Across Florida
What's happening on other political blogs?

Karl Rove’

Nelson, Mack both tout $2 million-plus fundraising marks heading to homestretch

Wednesday, October 10th, 2012 by John Kennedy

Democratic U.S. Sen. Bill Nelson and Republican rival Connie Mack IV both topped the $2 million mark in fund-raising in the last full quarter before the Nov. 6 election, with both contenders saying Wednesday that they are in good shape for the campaign’s homestretch.

Mack said he raised $2.7 million while Nelson collected $2.3 million from July 1-Sept. 30. Mack has been a big beneficiary of third-party spending and said he and committees supporting him will spend as much as $30 million on the race.

Nelson said Wednesday that he has $6.5 million in the bank, more than double Mack’s cash-on-hand.

“When all the fundraising and polling are done, the voters of Florida will make a choice,” said Ryan Brown, a Nelson campaign spokesman.  “And in this election they have a clear choice: a common-sense senator who has a record of honesty and integrity versus a congressman beholding to special interests.”

Nelson has been helped by Democratic-allied spending groups, although at a level far less than Mack.

Still close to half of the TV spots aired in the race last month between Mack and Nelson were paid for by independent political committees, an analysis last week by the Wesleyan Media Project shows.

Mack has drawn the most outside help, with the U.S. Chamber of Commerce, Freedom PAC and the Karl Rove-founded American Crossroads committee airing millions of dollars of ads backing him. Mack, a four-term congressman from Fort Myers, is running his first statewide race — while Nelson is a former legislator, U.S. House member, Cabinet officer and candidate for governor.

Mack’s third-quarter fund-raising, though, was his best of the campaign.

“We could not be in a better position for the final stretch of this race,” said Jeff Cohen, Mack’s campaign manager.

“Our outstanding fundraising results reflect the fact that this race is far closer than the media and their public polls indicate,” he added. “Our own internal polling continues to show this race is a dead heat, and Floridians are now just weeks away from retiring Bill Nelson and his lockstep liberal agenda.”

Republican presidential contender Mitt Romney’s wife, Ann, is scheduled to appear Thursday at a Mack fund-raiser in Sarasota.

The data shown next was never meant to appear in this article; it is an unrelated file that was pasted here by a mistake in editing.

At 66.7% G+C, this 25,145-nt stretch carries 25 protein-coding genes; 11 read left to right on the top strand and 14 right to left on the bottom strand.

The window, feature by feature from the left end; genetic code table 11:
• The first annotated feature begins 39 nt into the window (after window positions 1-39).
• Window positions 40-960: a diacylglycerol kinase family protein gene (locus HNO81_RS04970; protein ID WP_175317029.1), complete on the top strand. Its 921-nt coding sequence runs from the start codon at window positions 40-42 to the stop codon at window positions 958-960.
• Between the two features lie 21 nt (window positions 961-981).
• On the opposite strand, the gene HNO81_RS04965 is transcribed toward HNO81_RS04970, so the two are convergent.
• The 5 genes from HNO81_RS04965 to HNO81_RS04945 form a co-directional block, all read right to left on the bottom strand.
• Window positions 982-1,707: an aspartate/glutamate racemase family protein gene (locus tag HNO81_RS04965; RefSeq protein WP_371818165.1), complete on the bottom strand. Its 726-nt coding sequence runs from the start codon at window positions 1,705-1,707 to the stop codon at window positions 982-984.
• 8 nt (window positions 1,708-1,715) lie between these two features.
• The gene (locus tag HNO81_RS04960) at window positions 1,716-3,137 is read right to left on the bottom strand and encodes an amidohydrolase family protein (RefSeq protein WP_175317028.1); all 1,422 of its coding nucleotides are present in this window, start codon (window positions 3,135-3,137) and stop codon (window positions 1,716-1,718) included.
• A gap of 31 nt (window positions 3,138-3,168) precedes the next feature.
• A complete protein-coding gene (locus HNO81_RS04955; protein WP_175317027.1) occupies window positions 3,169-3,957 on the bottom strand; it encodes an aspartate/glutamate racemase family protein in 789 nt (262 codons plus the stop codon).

Polls show Mack trailing Nelson by an average 5.6 percent. But there’s been no survey of Florida voters since Republican presidential contender Mitt Romney’s recent surge in the polls — a move that may also be helping the chances of many GOP contenders, including Mack.

Romney’s once tattered coattails don’t look so bad at the moment.

“If Mitt Romney wins, I win. If I win, Mitt Romney wins,” Mack has said. “So we are certainly going to be tied together.”

While Romney’s recent debate performance helped boost his prospects against President Obama, Mack has his own chance to shine under the TV lights. Mack and Nelson are scheduled to meet next Wednesday for their only statewide television debate at Davie’s Nova Southeastern University.

In its report last week, Wesleyan found that from Sept. 9-30, $4.5 million was spent on TV spots in the Mack-Nelson race. Outside groups financed 48 percent of the ads, the fourth-highest percentage in 15 Senate races reviewed nationwide by the school.

Mack’s biggest backers include organizations founded by Rove, President George W. Bush’s former strategist; Freedom PAC, a committee financed heavily by Las Vegas casino mogul Sheldon Adelson; and the Chamber.

Nelson has been helped by more modest ad buys from the Democratic Senatorial Campaign Committee, the Democratic-allied American Bridge PAC, Majority PAC, and Saving Florida’s Future PAC.

Also in Mack’s corner is Americans For Prosperity, the grassroots organization founded by the billionaire Koch brothers. AFP, which claims 109,000 activists in Florida, aired $1 million in TV advertising this summer for Mack.